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I'm a Phd student working in the areas of mathematical physics and biology. It is known that papers in pure and applied mathematics follow alphabetical ordering, and it does not matter if your name shows first or last. However, my supervisor told me that when it comes to particular areas of applied mathematics, such as mathematical physics or mathematical biology, there are as many authors who follow order by contributions as there are of those who follow alphabetical order. Based on these facts, my supervisor has told me that we will follow both approaches in our papers since ordering does not matter in mathematics anyway.

My name is ahead of my supervisor's alphabetically. However, for some papers, my supervisor was first. For other papers, I was first. This resulted in a mixed order in the publications listed on my CV. Does this alter its quality, meaning the recruiter will tend to not value papers in which I was a second author?

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    This depends on whether the recruiter is aware of conventions and cares enough to take them into account appropriately. Jun 29, 2023 at 18:31
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    On my CV, I don't list myself among the authors of a joint paper; since it's my CV, people understand that I'm an author of these papers. My format is "Title (with so-and-so) ...", where "so-and-so" stands for the list of the other authors, ordered as in the paper. Jun 29, 2023 at 18:42
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    @AndreasBlass Post your comment as an answer. Jun 30, 2023 at 0:20
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    @AndreasBlass This looks like a reasonable convention for fields where the ordering is usually alphabetic but seems like a very bad choice in fields where the order matters. In lab science there is a huge difference between first author papers and all other papers, if your CV deliberately hides that information that would almost certainly be seen as a negative.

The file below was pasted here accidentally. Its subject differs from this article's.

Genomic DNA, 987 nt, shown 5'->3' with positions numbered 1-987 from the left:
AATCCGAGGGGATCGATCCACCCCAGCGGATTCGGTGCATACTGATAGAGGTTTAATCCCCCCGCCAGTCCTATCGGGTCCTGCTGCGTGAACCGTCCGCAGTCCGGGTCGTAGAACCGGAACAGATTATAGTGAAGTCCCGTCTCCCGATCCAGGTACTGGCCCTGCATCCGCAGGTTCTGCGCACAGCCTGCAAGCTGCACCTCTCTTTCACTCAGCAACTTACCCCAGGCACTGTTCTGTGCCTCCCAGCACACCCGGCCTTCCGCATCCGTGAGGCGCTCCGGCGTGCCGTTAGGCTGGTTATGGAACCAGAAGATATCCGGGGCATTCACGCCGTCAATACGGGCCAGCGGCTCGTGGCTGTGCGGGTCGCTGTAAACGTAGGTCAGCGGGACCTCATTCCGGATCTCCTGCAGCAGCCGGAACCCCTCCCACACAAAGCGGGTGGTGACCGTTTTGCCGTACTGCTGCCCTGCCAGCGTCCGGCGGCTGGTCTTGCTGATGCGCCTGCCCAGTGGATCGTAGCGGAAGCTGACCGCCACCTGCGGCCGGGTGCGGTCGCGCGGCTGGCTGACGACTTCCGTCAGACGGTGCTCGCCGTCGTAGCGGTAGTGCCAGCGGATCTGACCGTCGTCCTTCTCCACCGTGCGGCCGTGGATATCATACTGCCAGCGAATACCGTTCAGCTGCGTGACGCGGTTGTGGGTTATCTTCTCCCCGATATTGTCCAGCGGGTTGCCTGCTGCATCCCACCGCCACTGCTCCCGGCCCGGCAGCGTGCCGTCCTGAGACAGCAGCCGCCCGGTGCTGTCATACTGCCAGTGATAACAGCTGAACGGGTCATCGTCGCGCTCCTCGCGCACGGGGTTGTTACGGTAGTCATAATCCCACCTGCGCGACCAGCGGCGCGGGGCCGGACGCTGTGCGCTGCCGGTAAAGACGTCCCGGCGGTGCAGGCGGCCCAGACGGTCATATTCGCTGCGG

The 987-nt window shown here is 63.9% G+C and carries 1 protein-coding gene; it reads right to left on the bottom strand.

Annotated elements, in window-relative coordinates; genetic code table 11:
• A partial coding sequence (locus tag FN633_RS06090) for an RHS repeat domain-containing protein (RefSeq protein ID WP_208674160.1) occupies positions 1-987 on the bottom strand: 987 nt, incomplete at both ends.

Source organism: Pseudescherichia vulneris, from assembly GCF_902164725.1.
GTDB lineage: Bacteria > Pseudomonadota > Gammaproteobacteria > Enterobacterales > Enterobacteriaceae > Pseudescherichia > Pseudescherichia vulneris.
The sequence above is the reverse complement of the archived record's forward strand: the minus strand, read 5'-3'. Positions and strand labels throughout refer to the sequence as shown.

– quarague
    Jun 30, 2023 at 12:18

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I am 15 years past my PhD, and work in the same areas: Applied Mathematics, Mathematical Physics, and Computational Chemistry.

On my CV, I list papers as "Title, Journal (with Co-Authors in alphabetical order)". I also add a link to AMS Culture statement to explain why the author's list is alphabetical.

However, I must add, that the struggle is real, as this problem still bites me occasionally, when people casually ask me why all my papers are rarely first-authored, or make vague comments implying my application to X was not successful because my publication track may not be recognised by people from certain areas.

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  • It sounds as though all your papers use alphabetical ordering, which is not the situation OP is asking about. (Or do you really list co-authors alphabetically even when that is not the order they appear on the paper?) Jul 1, 2023 at 13:32
  • @EspeciallyLime I usually write with 1 or 2 co-authors. Jul 1, 2023 at 18:10
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I suggest making two different lists of publications:

  • one of publications that follow the alphabetical order (math. physics, I suppose)
  • and one where the first authorship shows who actually did all the work matters (biology, I suppose).

You can add an explanation to the first category, explaining the authorship conventions in mathematics.

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Many people working in applied mathematics (myself includes) use non-alphabetical author order -- and everyone in mathematics departments knows that that is common.

In practice, this means that when you are first author on a non-alphabetical author list, you get a minor bonus by people reading your CV. And that you get a minor malus (negative bonus) for those where you are not. For papers with alphabetically ordered author lists, nobody knows the better, and so you get an average weight.

In the end, it's not likely not matter very much overall one way the other. You can probably guard against ignorants by adding a note at the top of your list of publications saying that author order of your publications follows the convention of the field you are publishing in for any given paper, which may or may not be alphabetical.

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One option which seems workable to me is a variation on Andreas Blass' comment. List all your publications chronologically as (with X, Y, Z...), but

  • have some clear way of indicating which papers for which you are first author (or joint first author), and
  • have a different way of indicating papers that do not have a "first author".

Obviously the meanings of the symbols you use for this should be clearly set out above the list of papers.

I am assuming first author vs not is much more important than your exact position, but in some fields in might also be worth distinguishing "last author".

I should say that I am not really in this position, since I have very few papers in authors-by-contribution fields and am not first author on any of those. So I don't bother distinguishing them.

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